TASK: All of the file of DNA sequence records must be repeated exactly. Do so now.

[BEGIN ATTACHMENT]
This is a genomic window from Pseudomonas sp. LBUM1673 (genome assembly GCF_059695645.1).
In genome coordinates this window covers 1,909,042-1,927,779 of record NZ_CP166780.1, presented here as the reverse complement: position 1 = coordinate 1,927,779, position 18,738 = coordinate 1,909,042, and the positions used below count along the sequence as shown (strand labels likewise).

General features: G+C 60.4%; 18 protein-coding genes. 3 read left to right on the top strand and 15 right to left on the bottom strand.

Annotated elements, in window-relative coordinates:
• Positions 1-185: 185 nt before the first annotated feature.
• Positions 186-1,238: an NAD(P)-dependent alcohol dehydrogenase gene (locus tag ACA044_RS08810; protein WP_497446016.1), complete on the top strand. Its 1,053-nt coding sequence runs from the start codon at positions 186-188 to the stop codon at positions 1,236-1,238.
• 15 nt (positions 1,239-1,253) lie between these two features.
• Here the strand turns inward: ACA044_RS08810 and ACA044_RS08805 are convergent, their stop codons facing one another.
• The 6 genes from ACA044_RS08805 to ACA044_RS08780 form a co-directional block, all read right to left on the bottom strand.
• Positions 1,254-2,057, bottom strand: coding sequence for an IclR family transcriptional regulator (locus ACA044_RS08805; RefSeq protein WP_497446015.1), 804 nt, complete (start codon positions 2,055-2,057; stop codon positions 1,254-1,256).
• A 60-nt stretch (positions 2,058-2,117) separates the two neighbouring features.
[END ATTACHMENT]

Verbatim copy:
This is a genomic window from Pseudomonas sp. LBUM1673 (genome assembly GCF_059695645.1).
In genome coordinates this window covers 1,909,042-1,927,779 of record NZ_CP166780.1, presented here as the reverse complement: position 1 = coordinate 1,927,779, position 18,738 = coordinate 1,909,042, and the positions used below count along the sequence as shown (strand labels likewise).

General features: G+C 60.4%; 18 protein-coding genes. 3 read left to right on the top strand and 15 right to left on the bottom strand.

Annotated elements, in window-relative coordinates:
• Positions 1-185: 185 nt before the first annotated feature.
• Positions 186-1,238: an NAD(P)-dependent alcohol dehydrogenase gene (locus tag ACA044_RS08810; protein WP_497446016.1), complete on the top strand. Its 1,053-nt coding sequence runs from the start codon at positions 186-188 to the stop codon at positions 1,236-1,238.
• 15 nt (positions 1,239-1,253) lie between these two features.
• Here the strand turns inward: ACA044_RS08810 and ACA044_RS08805 are convergent, their stop codons facing one another.
• The 6 genes from ACA044_RS08805 to ACA044_RS08780 form a co-directional block, all read right to left on the bottom strand.
• Positions 1,254-2,057, bottom strand: coding sequence for an IclR family transcriptional regulator (locus ACA044_RS08805; RefSeq protein WP_497446015.1), 804 nt, complete (start codon positions 2,055-2,057; stop codon positions 1,254-1,256).
• A 60-nt stretch (positions 2,058-2,117) separates the two neighbouring features.